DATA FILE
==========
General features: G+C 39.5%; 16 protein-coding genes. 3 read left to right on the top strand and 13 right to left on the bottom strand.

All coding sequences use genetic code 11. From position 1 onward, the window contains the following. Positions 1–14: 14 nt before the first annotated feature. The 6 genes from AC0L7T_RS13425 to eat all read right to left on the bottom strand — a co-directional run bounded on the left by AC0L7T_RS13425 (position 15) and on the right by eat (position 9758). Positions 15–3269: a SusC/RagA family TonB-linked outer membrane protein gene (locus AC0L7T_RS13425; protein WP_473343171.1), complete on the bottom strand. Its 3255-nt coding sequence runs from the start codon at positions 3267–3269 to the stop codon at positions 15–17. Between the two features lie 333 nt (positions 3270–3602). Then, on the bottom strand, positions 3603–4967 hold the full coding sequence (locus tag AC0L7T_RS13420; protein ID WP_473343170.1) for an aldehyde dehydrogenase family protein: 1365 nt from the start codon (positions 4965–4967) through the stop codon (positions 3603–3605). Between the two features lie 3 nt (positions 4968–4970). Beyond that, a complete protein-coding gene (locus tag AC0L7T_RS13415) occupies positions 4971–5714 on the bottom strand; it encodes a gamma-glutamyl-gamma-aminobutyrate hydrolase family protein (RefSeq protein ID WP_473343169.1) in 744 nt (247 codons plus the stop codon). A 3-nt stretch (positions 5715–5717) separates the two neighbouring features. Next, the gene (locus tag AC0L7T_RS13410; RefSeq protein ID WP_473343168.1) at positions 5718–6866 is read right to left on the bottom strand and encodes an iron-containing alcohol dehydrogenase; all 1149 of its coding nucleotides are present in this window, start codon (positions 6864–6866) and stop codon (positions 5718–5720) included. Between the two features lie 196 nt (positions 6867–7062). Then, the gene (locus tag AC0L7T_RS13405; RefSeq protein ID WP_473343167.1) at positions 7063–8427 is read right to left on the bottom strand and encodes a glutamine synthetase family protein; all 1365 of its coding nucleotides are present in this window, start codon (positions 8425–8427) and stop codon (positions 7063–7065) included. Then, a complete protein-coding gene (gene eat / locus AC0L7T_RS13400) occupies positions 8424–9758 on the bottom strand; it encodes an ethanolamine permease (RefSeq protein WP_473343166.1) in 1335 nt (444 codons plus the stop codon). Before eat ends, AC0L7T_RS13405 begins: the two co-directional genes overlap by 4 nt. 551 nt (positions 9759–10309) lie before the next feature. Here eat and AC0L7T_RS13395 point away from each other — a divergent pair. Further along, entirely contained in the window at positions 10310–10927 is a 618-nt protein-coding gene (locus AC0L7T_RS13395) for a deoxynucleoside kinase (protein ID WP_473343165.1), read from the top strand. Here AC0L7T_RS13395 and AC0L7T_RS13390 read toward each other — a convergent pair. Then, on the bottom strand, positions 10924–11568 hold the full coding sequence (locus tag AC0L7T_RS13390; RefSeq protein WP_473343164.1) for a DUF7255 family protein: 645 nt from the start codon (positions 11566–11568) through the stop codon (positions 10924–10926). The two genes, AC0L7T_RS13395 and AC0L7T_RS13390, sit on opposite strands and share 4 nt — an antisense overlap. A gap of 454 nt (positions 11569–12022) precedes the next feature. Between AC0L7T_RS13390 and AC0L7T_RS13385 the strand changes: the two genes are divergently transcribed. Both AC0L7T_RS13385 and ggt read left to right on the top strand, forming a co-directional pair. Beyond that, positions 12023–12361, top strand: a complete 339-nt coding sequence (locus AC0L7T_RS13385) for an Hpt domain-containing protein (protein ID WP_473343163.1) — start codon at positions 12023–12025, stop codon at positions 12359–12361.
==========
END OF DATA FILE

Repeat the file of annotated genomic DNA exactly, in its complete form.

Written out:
General features: G+C 39.5%; 16 protein-coding genes. 3 read left to right on the top strand and 13 right to left on the bottom strand.

All coding sequences use genetic code 11. From position 1 onward, the window contains the following. Positions 1–14: 14 nt before the first annotated feature. The 6 genes from AC0L7T_RS13425 to eat all read right to left on the bottom strand — a co-directional run bounded on the left by AC0L7T_RS13425 (position 15) and on the right by eat (position 9758). Positions 15–3269: a SusC/RagA family TonB-linked outer membrane protein gene (locus AC0L7T_RS13425; protein WP_473343171.1), complete on the bottom strand. Its 3255-nt coding sequence runs from the start codon at positions 3267–3269 to the stop codon at positions 15–17. Between the two features lie 333 nt (positions 3270–3602). Then, on the bottom strand, positions 3603–4967 hold the full coding sequence (locus tag AC0L7T_RS13420; protein ID WP_473343170.1) for an aldehyde dehydrogenase family protein: 1365 nt from the start codon (positions 4965–4967) through the stop codon (positions 3603–3605). Between the two features lie 3 nt (positions 4968–4970). Beyond that, a complete protein-coding gene (locus tag AC0L7T_RS13415) occupies positions 4971–5714 on the bottom strand; it encodes a gamma-glutamyl-gamma-aminobutyrate hydrolase family protein (RefSeq protein ID WP_473343169.1) in 744 nt (247 codons plus the stop codon). A 3-nt stretch (positions 5715–5717) separates the two neighbouring features. Next, the gene (locus tag AC0L7T_RS13410; RefSeq protein ID WP_473343168.1) at positions 5718–6866 is read right to left on the bottom strand and encodes an iron-containing alcohol dehydrogenase; all 1149 of its coding nucleotides are present in this window, start codon (positions 6864–6866) and stop codon (positions 5718–5720) included. Between the two features lie 196 nt (positions 6867–7062). Then, the gene (locus tag AC0L7T_RS13405; RefSeq protein ID WP_473343167.1) at positions 7063–8427 is read right to left on the bottom strand and encodes a glutamine synthetase family protein; all 1365 of its coding nucleotides are present in this window, start codon (positions 8425–8427) and stop codon (positions 7063–7065) included. Then, a complete protein-coding gene (gene eat / locus AC0L7T_RS13400) occupies positions 8424–9758 on the bottom strand; it encodes an ethanolamine permease (RefSeq protein WP_473343166.1) in 1335 nt (444 codons plus the stop codon). Before eat ends, AC0L7T_RS13405 begins: the two co-directional genes overlap by 4 nt. 551 nt (positions 9759–10309) lie before the next feature. Here eat and AC0L7T_RS13395 point away from each other — a divergent pair. Further along, entirely contained in the window at positions 10310–10927 is a 618-nt protein-coding gene (locus AC0L7T_RS13395) for a deoxynucleoside kinase (protein ID WP_473343165.1), read from the top strand. Here AC0L7T_RS13395 and AC0L7T_RS13390 read toward each other — a convergent pair. Then, on the bottom strand, positions 10924–11568 hold the full coding sequence (locus tag AC0L7T_RS13390; RefSeq protein WP_473343164.1) for a DUF7255 family protein: 645 nt from the start codon (positions 11566–11568) through the stop codon (positions 10924–10926). The two genes, AC0L7T_RS13395 and AC0L7T_RS13390, sit on opposite strands and share 4 nt — an antisense overlap. A gap of 454 nt (positions 11569–12022) precedes the next feature. Between AC0L7T_RS13390 and AC0L7T_RS13385 the strand changes: the two genes are divergently transcribed. Both AC0L7T_RS13385 and ggt read left to right on the top strand, forming a co-directional pair. Beyond that, positions 12023–12361, top strand: a complete 339-nt coding sequence (locus AC0L7T_RS13385) for an Hpt domain-containing protein (protein ID WP_473343163.1) — start codon at positions 12023–12025, stop codon at positions 12359–12361.